Lowestoft rockers The Darkness have been speaking to Classic Rock about their forthcoming album. Frontman Justin Hawkins says that they’ve nearly finished writing the follow-up to 2012 comeback, Hot Cakes.
EXCLUSIVE: The Darkness reveal new album details
Album promises to borrow from the Led Zeppelin handbook
And it seems that the band’s choice of locale has been key. “We’ve been writing it on a remote island just off the coast of Ireland,” he explains. “It’s been a really inspirational place to work and a real luxury to be able to do that. It’s a great place to write songs. There’s really nothing to do but rock out and enjoy the scenery and the Atlantic. We have loads of super-strong material.”
Hawkins’ guitar-toting brother Dan reveals that it wasn’t the first place they tried, but is glad they ended up there. “We just thought it was about time we fucking made an amazing album,” he offers. “We wanted to be inspired and write it in an inspirational place. Our first attempt was in Ibiza, but unfortunately we just sat around in shorts and drank non-alcoholic beer by the pool and ended up writing calypso tunes. So Ireland is the complete opposite.”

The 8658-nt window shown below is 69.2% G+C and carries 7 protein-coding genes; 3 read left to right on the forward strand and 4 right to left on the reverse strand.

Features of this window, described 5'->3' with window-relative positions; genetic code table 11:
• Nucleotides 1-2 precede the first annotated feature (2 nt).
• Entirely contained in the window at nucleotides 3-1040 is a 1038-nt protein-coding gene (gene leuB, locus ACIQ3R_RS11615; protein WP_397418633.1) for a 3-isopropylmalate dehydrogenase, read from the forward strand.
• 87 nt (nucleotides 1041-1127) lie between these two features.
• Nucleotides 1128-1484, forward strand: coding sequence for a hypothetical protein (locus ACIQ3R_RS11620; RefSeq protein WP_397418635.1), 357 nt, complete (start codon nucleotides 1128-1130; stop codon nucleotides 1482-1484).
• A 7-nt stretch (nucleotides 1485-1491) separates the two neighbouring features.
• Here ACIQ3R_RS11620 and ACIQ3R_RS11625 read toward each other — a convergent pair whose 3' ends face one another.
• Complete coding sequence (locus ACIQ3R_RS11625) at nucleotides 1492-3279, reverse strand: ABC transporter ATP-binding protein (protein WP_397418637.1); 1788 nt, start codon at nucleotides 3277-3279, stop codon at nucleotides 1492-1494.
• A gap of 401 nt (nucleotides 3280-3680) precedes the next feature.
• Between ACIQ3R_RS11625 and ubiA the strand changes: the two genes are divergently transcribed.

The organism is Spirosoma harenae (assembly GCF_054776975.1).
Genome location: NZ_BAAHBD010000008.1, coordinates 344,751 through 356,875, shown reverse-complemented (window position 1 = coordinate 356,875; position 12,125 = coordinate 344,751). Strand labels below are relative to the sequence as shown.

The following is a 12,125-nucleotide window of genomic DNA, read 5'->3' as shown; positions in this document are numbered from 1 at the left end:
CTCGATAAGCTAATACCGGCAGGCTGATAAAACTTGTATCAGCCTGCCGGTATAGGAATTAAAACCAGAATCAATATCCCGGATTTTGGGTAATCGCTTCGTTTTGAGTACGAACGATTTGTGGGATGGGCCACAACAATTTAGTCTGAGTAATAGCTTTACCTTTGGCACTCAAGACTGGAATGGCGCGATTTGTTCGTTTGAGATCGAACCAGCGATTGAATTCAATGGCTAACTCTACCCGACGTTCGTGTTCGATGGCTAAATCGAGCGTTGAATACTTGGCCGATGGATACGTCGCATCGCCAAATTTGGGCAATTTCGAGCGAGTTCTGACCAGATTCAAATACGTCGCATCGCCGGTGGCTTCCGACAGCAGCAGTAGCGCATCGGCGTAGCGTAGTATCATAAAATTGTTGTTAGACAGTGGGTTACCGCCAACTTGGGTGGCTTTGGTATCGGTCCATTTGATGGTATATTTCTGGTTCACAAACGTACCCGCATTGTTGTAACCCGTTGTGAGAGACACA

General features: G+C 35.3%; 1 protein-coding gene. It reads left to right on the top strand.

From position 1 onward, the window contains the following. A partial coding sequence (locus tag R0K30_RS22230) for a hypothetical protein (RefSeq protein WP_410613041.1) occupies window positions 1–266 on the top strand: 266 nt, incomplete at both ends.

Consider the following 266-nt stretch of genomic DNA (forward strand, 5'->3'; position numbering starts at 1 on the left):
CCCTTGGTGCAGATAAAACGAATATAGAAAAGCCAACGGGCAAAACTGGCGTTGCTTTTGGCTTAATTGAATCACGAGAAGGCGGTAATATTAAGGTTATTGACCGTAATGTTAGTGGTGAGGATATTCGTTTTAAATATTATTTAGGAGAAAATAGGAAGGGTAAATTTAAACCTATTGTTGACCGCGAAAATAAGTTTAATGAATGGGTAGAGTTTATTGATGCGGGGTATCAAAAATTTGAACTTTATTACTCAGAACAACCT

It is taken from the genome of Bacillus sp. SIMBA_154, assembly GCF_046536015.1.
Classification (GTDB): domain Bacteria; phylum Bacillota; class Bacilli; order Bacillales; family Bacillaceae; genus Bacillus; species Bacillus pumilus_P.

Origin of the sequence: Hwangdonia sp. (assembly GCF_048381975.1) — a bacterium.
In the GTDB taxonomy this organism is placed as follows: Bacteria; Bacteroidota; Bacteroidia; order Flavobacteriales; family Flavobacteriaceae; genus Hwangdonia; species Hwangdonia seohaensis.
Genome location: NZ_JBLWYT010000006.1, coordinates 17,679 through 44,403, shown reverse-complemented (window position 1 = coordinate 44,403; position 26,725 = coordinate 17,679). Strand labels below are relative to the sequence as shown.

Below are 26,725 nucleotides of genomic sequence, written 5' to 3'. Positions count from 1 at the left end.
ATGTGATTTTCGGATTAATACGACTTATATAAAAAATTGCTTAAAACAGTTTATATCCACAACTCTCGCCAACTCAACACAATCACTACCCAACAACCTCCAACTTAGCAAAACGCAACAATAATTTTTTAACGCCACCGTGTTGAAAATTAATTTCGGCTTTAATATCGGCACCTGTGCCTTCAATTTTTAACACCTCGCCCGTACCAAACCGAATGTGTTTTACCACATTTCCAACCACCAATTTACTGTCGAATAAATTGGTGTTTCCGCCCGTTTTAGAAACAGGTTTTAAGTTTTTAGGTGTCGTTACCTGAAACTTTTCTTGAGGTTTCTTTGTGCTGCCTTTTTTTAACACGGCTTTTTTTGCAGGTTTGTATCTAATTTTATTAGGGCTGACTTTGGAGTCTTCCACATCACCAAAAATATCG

Recording is due to begin in August or September. “We’ve put a lot of work into the pre-production on this one,” adds Dan. “There’s an album pretty much already recorded, but in demo form. We’re even talking about recording it in Kerry too. I can’t tell you what sort of effect the place has had on us. It’s just triggered some of these medieval, Led Zep-style riffs that we’ve been missing for a while.”
In fact, the guitarist seems to have borrowed more than one page from the Zeppelin handbook: “I was reading something about them and Jimmy Page was talking about how bands went out to make very eclectic albums in the ‘60s and ‘70s. Whereas these days bands tend to think, ‘What would our fan base expect us to do?’ and stay within those parameters. And I think we’ve been guilty of that with the last record. So this one is more like an experimentation in rock. It’s similar to what we did on the first record [2003’s Permission To Land], where there was every different type of rock song on there. Change is good and we are changing massively on this next record, sonically and in appearance. Everything is pretty much going out of the window.”